Simple rules to keep bird flu at bay | The Daily Star
12:00 AM, February 13, 2008 / LAST MODIFIED: 12:00 AM, February 13, 2008

Editorial

Simple rules to keep bird flu at bay

Need for vigorous awareness campaign compelling

Share this with

Copy this link

The bottomline about containing the spread of bird-flu is three-fold. One, we handle the affected poultry with gloves and masks; two, we dispose of the feathers, skin and droppings of fowls and their innards by dumping them five feet below the surface; and three, ensure cleanliness of the poultry markets.
All three rules are easily complied with provided the messages sink in the minds of the people involved in the poultry business. Their business has already taken a tumble because of the consumer taking fright from the outbreak of avian flu in 37 districts out of 64 we have. To be able to survive the onslaught, the poultry farms and markets including wholesalers and retailers must, in their own interest, take the precautionary measures spelled out above.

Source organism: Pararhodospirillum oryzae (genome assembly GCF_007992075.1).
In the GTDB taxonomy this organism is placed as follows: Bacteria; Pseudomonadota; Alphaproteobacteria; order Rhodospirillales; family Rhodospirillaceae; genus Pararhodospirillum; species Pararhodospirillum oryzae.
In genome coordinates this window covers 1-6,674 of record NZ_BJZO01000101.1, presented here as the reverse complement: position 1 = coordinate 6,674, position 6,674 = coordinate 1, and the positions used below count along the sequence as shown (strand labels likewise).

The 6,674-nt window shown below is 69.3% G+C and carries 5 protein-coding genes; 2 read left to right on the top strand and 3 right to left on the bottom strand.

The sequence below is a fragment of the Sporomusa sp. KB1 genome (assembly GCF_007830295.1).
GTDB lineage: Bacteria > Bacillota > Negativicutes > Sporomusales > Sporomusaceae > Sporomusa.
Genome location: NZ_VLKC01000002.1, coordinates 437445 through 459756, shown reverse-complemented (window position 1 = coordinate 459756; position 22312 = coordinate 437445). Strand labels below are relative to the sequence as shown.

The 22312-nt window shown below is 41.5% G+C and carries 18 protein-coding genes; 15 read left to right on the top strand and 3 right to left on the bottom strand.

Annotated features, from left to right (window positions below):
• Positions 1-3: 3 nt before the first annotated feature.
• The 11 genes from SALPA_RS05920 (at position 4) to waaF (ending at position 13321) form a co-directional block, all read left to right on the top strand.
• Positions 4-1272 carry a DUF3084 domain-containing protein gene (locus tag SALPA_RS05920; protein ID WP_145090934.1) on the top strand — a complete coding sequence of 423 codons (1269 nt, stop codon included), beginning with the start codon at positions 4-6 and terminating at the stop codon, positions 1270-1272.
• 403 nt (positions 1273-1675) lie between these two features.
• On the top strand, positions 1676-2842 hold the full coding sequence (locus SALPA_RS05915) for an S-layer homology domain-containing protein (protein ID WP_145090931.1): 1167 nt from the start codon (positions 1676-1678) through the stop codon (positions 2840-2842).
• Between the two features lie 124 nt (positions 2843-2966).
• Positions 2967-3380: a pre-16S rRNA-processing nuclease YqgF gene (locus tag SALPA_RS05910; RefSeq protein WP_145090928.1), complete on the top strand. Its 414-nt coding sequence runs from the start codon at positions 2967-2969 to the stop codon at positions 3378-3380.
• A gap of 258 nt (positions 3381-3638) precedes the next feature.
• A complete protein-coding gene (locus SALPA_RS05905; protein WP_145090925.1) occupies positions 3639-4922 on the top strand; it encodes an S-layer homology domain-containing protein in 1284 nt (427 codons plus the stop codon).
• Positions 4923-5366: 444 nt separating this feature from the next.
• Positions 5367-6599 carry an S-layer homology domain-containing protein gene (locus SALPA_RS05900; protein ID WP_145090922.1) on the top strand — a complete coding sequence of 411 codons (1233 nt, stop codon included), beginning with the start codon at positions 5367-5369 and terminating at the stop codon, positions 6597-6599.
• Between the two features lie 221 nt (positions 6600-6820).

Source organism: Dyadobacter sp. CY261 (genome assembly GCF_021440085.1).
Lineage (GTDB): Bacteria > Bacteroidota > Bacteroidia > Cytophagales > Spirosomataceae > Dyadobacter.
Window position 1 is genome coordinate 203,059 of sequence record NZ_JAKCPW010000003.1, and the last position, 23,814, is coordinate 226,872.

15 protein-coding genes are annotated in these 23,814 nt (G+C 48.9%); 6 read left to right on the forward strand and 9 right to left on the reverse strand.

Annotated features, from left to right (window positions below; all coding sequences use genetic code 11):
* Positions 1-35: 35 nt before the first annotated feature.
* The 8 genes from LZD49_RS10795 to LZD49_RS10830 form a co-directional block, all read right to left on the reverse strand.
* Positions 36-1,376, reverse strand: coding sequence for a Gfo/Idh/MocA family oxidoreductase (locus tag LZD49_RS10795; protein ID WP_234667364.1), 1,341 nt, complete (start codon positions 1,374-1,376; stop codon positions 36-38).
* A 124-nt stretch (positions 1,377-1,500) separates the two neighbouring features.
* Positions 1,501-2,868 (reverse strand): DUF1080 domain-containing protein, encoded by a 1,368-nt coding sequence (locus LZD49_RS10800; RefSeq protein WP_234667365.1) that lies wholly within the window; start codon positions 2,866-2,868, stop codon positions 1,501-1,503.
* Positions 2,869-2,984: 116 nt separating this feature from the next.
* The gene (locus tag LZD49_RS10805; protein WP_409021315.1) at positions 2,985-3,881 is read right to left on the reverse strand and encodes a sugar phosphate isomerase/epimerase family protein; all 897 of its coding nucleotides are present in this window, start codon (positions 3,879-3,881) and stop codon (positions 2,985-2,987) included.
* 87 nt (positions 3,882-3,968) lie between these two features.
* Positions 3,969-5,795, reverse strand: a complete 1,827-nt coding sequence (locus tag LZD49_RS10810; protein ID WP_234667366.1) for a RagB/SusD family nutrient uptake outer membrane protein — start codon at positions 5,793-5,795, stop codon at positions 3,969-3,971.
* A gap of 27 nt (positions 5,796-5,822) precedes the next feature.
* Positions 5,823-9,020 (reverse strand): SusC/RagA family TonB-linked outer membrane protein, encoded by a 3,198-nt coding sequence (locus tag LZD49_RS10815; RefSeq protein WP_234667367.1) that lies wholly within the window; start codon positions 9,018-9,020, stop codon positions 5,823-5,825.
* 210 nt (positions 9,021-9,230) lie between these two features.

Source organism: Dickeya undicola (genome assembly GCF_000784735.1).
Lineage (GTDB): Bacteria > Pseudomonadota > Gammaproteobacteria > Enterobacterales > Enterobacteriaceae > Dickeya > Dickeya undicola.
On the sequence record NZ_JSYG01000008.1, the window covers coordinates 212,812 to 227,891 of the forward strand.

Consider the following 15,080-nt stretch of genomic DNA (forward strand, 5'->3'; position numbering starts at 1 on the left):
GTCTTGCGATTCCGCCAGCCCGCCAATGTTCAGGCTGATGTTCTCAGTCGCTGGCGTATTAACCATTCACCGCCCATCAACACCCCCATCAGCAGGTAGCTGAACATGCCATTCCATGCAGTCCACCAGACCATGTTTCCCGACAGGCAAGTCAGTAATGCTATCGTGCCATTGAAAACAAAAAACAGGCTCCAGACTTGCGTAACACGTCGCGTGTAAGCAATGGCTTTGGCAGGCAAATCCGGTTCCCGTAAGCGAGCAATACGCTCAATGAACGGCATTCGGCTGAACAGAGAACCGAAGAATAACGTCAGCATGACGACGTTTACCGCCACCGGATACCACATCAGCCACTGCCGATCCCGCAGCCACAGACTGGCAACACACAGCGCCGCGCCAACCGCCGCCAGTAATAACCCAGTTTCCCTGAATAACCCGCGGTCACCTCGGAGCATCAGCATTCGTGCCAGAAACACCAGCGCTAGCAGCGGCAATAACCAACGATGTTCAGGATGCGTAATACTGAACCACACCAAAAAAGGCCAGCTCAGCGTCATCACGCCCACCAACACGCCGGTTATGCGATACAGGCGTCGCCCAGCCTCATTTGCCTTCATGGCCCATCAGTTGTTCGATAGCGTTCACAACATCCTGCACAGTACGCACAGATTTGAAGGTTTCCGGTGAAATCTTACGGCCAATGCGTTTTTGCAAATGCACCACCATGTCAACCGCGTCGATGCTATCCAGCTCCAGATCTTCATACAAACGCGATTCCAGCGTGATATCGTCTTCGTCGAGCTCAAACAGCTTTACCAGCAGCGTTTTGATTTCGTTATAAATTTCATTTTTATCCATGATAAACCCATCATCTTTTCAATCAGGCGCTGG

The DCC in a latest move has asked the poultry markets in the city to radically improve their sanitary conditions. We have two things to say about it: first, the directive is for 27 Dhaka City Corporation poultry markets, but, to our knowledge, there are 300 other poultry markets requiring to be kept equally clean. Secondly, indiscriminate dressing of the chicken in and out of market premises should be prohibited, at least the operators made to dump the wastes underground. They must all be told to wear masks and gloves.
Awareness need to be enhanced about proper disposal of chicken wastes having regard to the particular fact that animal and bird wastes are often collected by those who are involved in pisciculture and used as fish-feed.
The consumers need to take a number of precautions themselves. They have to cook the fowl at 70 degree centigrade and above, avoid half-cooked and half-boiled meat and eggs. Every household with chicken on its menu must clean up all wastes and have a pit to dump feather, skin and entrails for safety.
There has been no report of human affliction as yet; but we must put adequate treatment facilities in place at the hospitals so that we are prepared for any eventuality.

Leave your comments

Top News

Share this with

Copy this link

Top News

Top